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ENORMOUS DEMAND BANKED-UP ORDERS Millions of pounds worth of goods i ordered by Auckland and other New Zealand importers are awaited from : Canada, U.S.A. and Britain. In some . cases the orders have been in the i hands of the manufacturers for many months, so long, in fact, that licenses ■ may have expired for • considerable < quantities of hardware, and possibly also for certain classes of soft goods. , "New import licenses should be : issued by the Government immedi- ! ately to take care of these back orders until the goods become available," said. Mr. G. D. Rutter, pastpresident of the Bureau of Importers. "Otherwise the importers con- < cerned will lose their position on the waiting lists of British and American manufacturers, and will be placed in the position of having to go back to the end of the queue. , No importers want to cancel orders • at this stage, when there is such an i enormous accumulated demand on manufacturers. To have to do so • would result in the lpss of probably 1 months of valuable time." ( Goods for which orders had been banking up in Canada and the j United States included artificers . tools, electrical and radio equipment, and various other kinds of hard- , ware. The supplying of these requirements was. likely to be expedited immediately now that the manufacturers were in a position to switch over fully to production for normal trade. Priorities in Britain Britain's export trade had been greatly handicapped by lack of manpower and materials for years past, and there was such a huge accumulated domestic demand that her capacity to export in the near future was rather uncertain, said Mr. Rutter. Housing had fir,st priority, after which came exports, but it was not known whether there would be a surplus over and above housing needs in important lines of hardware, particularly lines which New Zealand needed. Still, it was hoped that there would be a share for builders in the Dominion, as this was one of the major bottlenecks in housing. Hopes were based upon Britain's eagerness to recover ground she had lost during the war in export markets, snd upon her need of trade to rebuild her prosperity, continued Mr. Rutter. The outlook was much more encouraging than it appeared a short while ago, but it might be eighteen months ■ or two years before New Zealand was able to get what it wanted in the quantities needed. Meantime there would probably be a gradual improvement, starting from now. 4 ~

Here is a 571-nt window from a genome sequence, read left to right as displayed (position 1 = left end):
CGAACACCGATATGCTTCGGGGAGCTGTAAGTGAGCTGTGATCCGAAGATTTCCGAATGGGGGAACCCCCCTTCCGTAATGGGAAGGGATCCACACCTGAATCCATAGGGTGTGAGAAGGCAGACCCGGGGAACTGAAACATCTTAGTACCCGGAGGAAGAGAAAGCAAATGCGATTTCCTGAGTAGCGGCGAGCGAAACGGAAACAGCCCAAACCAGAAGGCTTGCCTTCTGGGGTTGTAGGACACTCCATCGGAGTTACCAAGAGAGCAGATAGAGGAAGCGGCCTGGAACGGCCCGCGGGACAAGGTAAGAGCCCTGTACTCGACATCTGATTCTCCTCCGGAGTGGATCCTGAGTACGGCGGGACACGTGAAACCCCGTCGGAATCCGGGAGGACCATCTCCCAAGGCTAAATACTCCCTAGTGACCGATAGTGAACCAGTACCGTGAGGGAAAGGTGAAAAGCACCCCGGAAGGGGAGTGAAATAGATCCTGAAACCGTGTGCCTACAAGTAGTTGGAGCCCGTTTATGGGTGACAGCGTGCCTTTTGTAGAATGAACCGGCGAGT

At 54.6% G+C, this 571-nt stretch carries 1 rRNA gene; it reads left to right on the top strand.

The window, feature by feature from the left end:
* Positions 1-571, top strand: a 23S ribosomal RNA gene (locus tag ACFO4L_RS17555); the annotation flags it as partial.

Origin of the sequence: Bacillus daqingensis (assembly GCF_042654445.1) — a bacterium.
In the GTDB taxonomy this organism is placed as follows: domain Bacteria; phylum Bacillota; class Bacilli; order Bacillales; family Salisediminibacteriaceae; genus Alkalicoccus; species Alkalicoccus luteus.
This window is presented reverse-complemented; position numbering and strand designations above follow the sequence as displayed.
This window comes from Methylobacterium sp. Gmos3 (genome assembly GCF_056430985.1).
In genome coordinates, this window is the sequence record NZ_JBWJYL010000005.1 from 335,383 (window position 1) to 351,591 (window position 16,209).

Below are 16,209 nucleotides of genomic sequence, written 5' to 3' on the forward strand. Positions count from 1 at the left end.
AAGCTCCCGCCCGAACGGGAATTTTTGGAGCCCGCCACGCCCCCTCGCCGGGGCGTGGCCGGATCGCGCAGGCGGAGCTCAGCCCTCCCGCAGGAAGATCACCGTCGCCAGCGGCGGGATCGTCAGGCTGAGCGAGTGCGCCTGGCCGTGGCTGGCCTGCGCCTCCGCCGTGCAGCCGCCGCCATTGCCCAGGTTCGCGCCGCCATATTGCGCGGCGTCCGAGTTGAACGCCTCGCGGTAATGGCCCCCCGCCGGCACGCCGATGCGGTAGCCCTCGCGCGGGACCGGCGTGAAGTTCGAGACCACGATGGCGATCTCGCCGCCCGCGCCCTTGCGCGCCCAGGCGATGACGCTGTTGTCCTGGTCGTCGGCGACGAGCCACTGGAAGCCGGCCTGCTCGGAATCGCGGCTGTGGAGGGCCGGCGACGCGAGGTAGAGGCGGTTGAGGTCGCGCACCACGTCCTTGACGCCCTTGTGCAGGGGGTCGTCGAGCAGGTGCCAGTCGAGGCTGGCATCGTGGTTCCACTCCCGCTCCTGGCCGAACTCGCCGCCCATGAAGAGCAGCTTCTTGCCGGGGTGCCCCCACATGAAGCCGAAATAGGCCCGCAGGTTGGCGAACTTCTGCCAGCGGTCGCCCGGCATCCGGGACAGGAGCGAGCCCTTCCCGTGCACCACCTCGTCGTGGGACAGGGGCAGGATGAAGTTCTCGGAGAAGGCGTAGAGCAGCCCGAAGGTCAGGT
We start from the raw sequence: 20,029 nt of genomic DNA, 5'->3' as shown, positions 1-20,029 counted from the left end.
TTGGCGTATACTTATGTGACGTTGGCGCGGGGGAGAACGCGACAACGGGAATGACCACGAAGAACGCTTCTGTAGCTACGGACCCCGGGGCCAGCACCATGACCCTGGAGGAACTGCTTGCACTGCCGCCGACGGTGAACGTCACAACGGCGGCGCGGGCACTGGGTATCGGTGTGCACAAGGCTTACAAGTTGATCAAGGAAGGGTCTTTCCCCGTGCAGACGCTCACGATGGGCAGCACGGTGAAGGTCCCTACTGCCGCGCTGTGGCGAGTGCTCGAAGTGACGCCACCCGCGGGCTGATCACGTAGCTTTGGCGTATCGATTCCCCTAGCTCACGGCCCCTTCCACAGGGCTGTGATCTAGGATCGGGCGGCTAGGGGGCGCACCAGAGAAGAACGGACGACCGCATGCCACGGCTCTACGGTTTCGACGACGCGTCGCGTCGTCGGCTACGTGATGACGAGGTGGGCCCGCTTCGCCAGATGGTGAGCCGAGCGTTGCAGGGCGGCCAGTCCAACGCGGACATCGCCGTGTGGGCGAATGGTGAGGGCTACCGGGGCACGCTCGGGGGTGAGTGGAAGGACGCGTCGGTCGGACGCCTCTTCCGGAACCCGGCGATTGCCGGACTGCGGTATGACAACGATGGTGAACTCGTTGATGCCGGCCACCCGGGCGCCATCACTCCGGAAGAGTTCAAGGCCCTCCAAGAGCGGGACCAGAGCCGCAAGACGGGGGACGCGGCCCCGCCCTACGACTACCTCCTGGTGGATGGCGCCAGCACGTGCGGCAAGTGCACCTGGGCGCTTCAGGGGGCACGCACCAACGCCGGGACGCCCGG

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Bibliographic details

HARDWARE GOODS, Auckland Star, Volume LXXVI, Issue 193, 16 August 1945

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HARDWARE GOODS Auckland Star, Volume LXXVI, Issue 193, 16 August 1945